Running the Obstacle Course


Obstacle Course is a 45-minute video play that I adapted from my full-length stage play Mosque Alert.  Set in a suburb of Chicago, it explores reactions to a proposed Islamic Community Center on the site of a beloved landmark.  But when bias intersects with zoning, a seemingly routine approval process gets heated.

At heart, Obstacle Course is a story about NIMBYism (Not In My Backyard), religious pluralism, and the challenges of liberal democracy.

I set out to explore a particular manifestation of Islamophobia in public life; that is, resistance to the building of mosques, or Muslim houses of worship.  It is a phenomenon occurring throughout the United States and Canada, as well as Europe, Russia, Australia, and large parts of Asia.

If Muslims and Islam evoke fear for many non-Muslims, then mosques become a trigger for Islamophobic panic, signaling not only the physical presence of Islam, its immediate proximity, but the reality and rootedness and longevity of Muslims in our midst.

Its visibility and corporality make the mosque a brick and mortar actualization of “all things Muslim,” which, depending on the seer, can have disparate meanings: a cherished prayer hall, a welcome neighbor, an existential threat.

Is a mosque a building in which Muslims worship God or in which Muslims plot our demise?  It’s a persistent angst, wrapped in a national security discourse. ****

Sadly, the buildings where Muslims peaceably gather to pray have become three-dimensional canvases on which to draw our suspicions and fears.

NIMBYism teaches us a great deal about how we imagine community and understand security.  In the abstract or the hypothetical, we may be indifferent toward a given business or institution.  In principle, we may even support it. But next door, or down the street, it becomes an entirely different matter.

The typically benign suddenly invokes urgency and danger.  The shelter for battered women, homeless people, or LGBTQ runaways; the low-income housing development, the food bank, the drug rehab center, the halfway house for registered sex offenders, the strip club, the tattoo parlor, the gun shop, the fast food restaurant.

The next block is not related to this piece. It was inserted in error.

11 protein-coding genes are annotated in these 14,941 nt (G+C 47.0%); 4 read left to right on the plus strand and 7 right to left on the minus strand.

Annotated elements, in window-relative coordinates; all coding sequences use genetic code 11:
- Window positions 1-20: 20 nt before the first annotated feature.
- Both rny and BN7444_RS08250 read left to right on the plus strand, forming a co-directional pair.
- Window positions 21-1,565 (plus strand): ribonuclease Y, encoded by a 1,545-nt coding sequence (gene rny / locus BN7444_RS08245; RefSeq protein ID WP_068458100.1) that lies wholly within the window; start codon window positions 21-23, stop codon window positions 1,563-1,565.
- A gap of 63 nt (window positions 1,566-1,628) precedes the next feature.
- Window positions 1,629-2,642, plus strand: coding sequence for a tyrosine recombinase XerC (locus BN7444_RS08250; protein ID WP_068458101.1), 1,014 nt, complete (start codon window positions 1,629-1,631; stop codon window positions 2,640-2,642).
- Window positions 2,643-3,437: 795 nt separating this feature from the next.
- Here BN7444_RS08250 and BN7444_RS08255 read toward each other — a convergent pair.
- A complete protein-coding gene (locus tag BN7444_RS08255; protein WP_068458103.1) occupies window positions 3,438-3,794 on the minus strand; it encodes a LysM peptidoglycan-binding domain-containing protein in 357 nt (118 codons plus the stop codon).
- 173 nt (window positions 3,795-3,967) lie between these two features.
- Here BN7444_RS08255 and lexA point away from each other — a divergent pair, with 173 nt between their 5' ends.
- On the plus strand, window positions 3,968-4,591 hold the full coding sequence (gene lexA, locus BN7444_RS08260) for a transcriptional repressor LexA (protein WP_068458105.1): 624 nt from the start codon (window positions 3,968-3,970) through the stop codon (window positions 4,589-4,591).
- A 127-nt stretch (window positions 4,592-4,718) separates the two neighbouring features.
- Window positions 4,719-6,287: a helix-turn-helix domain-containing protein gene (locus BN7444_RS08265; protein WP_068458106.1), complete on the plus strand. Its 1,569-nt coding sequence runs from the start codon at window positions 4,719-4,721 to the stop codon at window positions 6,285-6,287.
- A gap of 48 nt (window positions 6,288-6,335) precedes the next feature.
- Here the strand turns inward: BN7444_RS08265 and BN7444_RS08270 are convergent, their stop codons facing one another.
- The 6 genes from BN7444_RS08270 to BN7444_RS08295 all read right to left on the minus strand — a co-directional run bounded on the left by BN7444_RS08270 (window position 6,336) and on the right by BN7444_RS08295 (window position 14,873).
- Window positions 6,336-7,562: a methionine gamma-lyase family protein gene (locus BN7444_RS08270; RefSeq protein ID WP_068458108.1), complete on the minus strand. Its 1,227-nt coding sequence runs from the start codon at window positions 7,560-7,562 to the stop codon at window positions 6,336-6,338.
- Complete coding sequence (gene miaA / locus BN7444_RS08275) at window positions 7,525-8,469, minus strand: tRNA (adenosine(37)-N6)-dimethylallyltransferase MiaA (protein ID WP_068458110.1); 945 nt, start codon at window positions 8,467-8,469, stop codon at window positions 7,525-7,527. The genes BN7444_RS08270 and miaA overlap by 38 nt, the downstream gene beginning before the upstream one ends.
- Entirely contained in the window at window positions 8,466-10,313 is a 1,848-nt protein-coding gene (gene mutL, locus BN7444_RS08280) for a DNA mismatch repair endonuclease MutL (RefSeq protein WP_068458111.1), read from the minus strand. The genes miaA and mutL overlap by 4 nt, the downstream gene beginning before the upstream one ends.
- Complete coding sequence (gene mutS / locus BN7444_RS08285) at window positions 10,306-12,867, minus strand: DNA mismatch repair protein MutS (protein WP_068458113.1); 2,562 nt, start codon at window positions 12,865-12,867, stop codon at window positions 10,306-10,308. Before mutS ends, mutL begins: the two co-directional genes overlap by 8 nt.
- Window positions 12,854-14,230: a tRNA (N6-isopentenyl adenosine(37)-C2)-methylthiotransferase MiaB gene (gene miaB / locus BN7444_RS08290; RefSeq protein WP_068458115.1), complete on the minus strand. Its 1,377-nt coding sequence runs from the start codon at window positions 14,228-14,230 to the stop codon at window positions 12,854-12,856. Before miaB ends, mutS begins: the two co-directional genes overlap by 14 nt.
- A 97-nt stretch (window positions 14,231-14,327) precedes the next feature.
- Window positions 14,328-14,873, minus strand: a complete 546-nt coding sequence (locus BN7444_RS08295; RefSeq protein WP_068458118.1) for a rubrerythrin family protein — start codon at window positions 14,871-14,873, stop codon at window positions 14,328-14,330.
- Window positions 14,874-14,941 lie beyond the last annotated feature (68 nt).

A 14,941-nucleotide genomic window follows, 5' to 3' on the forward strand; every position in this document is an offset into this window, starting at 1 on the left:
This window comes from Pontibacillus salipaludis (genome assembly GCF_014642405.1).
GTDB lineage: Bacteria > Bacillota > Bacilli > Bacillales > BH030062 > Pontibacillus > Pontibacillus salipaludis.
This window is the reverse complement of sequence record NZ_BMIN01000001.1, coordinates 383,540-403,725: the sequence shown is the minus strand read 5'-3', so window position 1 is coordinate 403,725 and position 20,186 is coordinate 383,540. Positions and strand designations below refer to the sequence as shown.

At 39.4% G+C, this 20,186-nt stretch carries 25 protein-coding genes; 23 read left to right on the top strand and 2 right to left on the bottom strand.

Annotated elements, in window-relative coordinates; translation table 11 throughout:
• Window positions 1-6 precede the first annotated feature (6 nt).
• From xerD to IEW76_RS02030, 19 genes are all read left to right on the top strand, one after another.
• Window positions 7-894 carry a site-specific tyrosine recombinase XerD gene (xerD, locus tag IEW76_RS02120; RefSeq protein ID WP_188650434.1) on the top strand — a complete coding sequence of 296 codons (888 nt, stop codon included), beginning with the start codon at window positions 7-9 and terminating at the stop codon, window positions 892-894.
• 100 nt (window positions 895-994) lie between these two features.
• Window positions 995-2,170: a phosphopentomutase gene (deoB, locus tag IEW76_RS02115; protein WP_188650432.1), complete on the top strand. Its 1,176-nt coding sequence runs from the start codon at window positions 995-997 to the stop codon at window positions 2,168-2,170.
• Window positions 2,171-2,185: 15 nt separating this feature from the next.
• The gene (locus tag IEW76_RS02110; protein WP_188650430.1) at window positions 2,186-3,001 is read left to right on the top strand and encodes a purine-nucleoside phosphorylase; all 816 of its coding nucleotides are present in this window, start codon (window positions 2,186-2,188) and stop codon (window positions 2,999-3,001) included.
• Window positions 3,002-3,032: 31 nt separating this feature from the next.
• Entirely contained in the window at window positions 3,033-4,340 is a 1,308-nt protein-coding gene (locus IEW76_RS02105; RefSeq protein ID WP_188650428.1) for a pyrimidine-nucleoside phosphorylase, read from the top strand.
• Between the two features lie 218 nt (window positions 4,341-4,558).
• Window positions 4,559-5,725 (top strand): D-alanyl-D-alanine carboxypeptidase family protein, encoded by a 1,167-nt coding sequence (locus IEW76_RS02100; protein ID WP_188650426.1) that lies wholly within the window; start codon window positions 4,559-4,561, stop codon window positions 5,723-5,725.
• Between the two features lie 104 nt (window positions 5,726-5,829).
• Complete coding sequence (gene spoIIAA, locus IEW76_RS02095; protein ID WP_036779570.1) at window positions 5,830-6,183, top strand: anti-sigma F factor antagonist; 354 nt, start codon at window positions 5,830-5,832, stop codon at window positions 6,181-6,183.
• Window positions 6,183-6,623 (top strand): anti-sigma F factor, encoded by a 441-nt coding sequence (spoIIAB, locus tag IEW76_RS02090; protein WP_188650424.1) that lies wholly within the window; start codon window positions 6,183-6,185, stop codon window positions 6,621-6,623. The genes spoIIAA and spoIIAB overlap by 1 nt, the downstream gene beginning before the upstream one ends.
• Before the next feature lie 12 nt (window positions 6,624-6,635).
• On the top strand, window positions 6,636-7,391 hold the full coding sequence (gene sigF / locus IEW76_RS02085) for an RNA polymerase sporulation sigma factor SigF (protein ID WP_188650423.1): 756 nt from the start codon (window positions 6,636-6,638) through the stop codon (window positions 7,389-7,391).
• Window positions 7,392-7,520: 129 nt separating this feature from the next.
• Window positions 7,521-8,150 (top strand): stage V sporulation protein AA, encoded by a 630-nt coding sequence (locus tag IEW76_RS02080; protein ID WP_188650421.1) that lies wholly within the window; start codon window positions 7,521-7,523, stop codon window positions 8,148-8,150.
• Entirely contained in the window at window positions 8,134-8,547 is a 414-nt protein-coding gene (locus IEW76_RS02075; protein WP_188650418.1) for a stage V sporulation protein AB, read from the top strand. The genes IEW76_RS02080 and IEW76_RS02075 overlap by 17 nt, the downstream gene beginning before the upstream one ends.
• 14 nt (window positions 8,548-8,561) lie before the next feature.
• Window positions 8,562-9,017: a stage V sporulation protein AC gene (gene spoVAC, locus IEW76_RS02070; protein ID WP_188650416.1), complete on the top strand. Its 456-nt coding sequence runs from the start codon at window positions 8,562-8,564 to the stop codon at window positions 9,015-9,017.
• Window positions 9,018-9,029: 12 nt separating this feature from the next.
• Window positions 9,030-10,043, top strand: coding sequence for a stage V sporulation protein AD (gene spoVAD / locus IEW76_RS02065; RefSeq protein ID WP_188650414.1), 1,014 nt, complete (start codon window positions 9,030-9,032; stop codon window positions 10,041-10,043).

Anything that threatens a community’s perceived identity, its conscious sense of self, can and often will galvanize “grassroots” resistance.

This defensiveness, or fragility, is a symptom of tribalism. Much to my lefty chagrin, a lot of people tend to be tribal.

And mosques haven’t cornered the religious market on inflaming insecurities.  If we consider earlier periods in US history, it was the prospect of a Catholic church, or a Jewish synagogue, or a Mormon temple that could fire-up the mob, incite hysteria, and then instigate organized push-back.

Perhaps no phenomenon has defined local politics and community demographics more so than white flight, the resolve of (mostly) white people not to live near or with (mostly) black people.

Suffice to say, that while anti-mosque activism became more salient post-9/11, anti-blackness has been seared into the DNA of American NIMBYism for centuries.

I want Obstacle Course to advance our conversations about religious pluralism.  I’m not talking about religious tolerance or religious co-existence.  Nor do I want anyone to proselytize or convert to another faith. I’m talking about dynamic interchange and learning.  The idea that one can be better at practicing their own faith if they understand and appreciate other faiths.

My video play centers Muslims, their allies, and their adversaries.   I wrote it as a Christian Arab American ally and as the husband of a Muslim man.  I want it to be a springboard for inquiry about Muslimness within our broader religious landscapes.

Rarely is it acknowledged that Islam has deep and meaningful relationships with Christianity and Judaism, Hinduism and Buddhism, secularism and feminism, and with myriad movements for democracy, human rights, and social justice.

When explored, these relationships reveal vigorous religious pluralism.

Finally, I think it important that we interrogate liberal democracy.  And I say that as a passionate proponent of liberal democracy. The dangers of majoritarianism and the limits of good intentions remain constant roadblocks to the humanist ideal.

Systems that enshrine basic rights of citizenship, such as freedom of religion, freedom of conscience, and freedom of association, and then subject those rights to referendums, demagoguery, and the vagaries of public opinion, are systems in need of fixing.

The “popular vote” should never decide our civil rights.

When animus towards specific communities is allowed to shape public policies, and sometimes even laws, then the premise and the promise of the liberal state has been contaminated.  When democratic processes are used to maintain inequality and injustice, then citizenship becomes precarious, it becomes tiered. Either we’re full citizens or we’re not.

I hope that Obstacle Course helps illuminate some of these mendable defects within our political praxis. Scapegoating and “otherizing” are, by definition, antithetical to freedom and liberty.

I believe we can get this right.

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